“We continue to assess the results of the operation, but our initial assessment is that dozens of AQAP fighters have been removed from the battlefield,” Cook said in a statement.
The Pentagon’s justification for the strike was that it hindered AQAP’s ability to use the base to launch attacks against “U.S. persons.” Cook has used similar language to describe recent strikes in North Africa and the Middle East that have also targeted terrorist training camps.
Earlier this month, drones and fixed-wing aircraft launched a series of strikes against an al-Shabab training camp north of Mogadishu, Somalia, killing more than 150 people. In February, the United States attacked an Islamic State base in Sabratha, Libya, killing 49 — including one senior Islamic State fighter involved in the planning of multiple terrorist attacks in Tunisia.
According to a Long War Journal database, as of February this year, the United States has conducted 135 airstrikes in Yemen, including five strikes in 2016. According to the database, the United States has killed more that 650 AQAP fighters and 105 civilians. It is unclear whether Tuesday’s operation killed only enemy combatants.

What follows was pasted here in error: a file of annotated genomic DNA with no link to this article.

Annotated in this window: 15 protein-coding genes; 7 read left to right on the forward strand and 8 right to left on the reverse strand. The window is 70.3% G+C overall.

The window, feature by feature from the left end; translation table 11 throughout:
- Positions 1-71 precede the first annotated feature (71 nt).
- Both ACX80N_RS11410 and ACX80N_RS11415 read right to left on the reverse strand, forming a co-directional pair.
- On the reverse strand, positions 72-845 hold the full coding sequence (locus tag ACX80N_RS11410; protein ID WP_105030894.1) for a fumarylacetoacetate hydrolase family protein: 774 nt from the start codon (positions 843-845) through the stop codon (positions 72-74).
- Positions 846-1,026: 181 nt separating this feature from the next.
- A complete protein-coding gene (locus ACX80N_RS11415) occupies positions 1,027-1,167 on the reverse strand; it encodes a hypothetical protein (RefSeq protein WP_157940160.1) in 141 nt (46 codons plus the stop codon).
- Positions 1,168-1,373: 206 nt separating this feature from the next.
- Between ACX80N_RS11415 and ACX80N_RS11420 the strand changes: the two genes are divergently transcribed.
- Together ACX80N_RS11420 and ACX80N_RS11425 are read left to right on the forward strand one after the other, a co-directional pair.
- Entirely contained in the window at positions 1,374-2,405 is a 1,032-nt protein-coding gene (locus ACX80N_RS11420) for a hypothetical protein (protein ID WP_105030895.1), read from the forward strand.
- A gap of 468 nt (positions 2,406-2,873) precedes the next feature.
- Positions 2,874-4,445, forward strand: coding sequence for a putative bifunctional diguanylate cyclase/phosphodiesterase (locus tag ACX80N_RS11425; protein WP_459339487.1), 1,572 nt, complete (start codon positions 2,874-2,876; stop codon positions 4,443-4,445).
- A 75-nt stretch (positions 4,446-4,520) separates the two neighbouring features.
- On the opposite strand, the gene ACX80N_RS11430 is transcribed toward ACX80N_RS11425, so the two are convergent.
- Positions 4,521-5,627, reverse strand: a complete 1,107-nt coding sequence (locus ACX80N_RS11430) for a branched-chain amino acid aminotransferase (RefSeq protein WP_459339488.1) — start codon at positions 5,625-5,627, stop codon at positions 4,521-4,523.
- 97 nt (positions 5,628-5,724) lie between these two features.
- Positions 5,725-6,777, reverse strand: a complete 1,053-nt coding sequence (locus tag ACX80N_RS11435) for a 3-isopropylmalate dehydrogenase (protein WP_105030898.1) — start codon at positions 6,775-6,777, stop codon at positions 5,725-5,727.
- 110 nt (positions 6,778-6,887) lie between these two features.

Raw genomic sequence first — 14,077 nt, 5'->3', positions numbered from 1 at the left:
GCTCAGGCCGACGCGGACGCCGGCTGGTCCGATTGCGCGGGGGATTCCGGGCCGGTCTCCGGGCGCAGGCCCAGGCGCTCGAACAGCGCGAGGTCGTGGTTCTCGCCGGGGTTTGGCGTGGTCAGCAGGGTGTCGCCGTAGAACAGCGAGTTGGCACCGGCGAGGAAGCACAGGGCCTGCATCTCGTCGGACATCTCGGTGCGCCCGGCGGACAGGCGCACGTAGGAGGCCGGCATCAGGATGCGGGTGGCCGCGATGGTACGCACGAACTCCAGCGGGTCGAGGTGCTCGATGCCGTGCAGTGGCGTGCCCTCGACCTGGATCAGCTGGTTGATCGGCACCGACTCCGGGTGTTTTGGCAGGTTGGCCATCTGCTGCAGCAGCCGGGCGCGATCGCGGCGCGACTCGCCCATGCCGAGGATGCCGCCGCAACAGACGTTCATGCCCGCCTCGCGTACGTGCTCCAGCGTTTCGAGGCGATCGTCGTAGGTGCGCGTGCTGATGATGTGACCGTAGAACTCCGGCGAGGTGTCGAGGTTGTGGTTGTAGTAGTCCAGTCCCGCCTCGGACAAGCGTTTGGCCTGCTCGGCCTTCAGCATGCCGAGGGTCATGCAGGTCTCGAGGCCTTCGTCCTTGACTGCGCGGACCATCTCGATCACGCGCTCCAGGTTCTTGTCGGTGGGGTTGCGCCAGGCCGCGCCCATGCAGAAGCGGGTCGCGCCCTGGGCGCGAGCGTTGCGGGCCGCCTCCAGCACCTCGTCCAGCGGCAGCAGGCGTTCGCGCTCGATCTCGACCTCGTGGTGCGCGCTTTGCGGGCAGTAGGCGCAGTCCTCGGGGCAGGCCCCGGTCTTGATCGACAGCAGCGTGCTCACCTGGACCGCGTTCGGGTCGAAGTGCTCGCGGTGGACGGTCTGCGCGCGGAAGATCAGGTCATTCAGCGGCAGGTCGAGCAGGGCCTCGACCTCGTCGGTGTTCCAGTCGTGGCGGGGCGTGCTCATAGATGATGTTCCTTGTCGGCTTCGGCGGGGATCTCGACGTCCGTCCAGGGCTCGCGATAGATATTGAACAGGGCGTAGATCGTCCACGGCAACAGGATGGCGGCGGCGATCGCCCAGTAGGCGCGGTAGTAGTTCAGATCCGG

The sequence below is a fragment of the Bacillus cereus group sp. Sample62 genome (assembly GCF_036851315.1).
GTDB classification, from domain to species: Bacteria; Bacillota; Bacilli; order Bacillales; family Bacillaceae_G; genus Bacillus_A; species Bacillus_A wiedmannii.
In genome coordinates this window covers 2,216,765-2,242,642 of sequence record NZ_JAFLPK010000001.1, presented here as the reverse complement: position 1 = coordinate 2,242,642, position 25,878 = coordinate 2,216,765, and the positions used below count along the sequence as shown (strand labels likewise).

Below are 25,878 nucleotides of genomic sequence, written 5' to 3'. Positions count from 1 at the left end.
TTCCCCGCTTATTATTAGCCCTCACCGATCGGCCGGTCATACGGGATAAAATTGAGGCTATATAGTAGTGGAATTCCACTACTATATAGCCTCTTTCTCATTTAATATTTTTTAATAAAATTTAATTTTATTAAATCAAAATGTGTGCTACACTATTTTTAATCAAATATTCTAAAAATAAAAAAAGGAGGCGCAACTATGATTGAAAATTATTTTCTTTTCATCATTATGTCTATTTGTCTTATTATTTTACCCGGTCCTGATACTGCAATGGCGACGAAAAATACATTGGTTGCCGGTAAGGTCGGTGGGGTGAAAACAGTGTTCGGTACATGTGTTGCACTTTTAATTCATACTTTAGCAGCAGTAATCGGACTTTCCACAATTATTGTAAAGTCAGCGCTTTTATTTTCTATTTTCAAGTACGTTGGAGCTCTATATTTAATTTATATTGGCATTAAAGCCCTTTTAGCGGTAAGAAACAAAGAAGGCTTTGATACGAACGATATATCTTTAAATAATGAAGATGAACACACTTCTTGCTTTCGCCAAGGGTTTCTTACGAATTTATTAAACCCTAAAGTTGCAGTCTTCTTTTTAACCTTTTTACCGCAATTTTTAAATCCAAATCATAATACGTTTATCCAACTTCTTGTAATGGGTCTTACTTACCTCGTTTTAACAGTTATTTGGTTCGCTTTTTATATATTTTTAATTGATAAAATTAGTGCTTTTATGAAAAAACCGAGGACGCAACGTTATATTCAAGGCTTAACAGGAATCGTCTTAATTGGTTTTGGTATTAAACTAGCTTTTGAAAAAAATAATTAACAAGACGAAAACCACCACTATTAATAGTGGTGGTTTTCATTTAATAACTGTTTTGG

AQAP has used Yemen as a base since the early 2000s and has been the focus of U.S. counterterrorism operations, including drone missions and a robust assistance package to the Yemeni government. However, with the outbreak of the civil war in 2015, U.S. operations in the country were suspended.
Forces from Saudi Arabia and a number of Persian Gulf states intervened shortly after the start of the conflict. With U.S. support, including munitions and refueling aircraft, the Saudi-led coalition has been primarily focused on fighting the Shiite Houthi rebels who seized power in Yemen while occasionally targeting AQAP fighters for nearly a year; there have also been reports that AQAP fought alongside Saudi-led coalition troops in the battle for the southern city of Taiz. And since the start of the civil war, AQAP has used the conflict to expand its area of operations and influence in the country.
Tuesday’s airstrike appears to be independent of the Saudi-led air campaign, although it is unclear if there was any coordination between the two countries.
In response to a question regarding U.S. and Saudi coordination, Sherwood wrote in an email that “the United States conducted this operation consistent with international law.”
This post has been updated.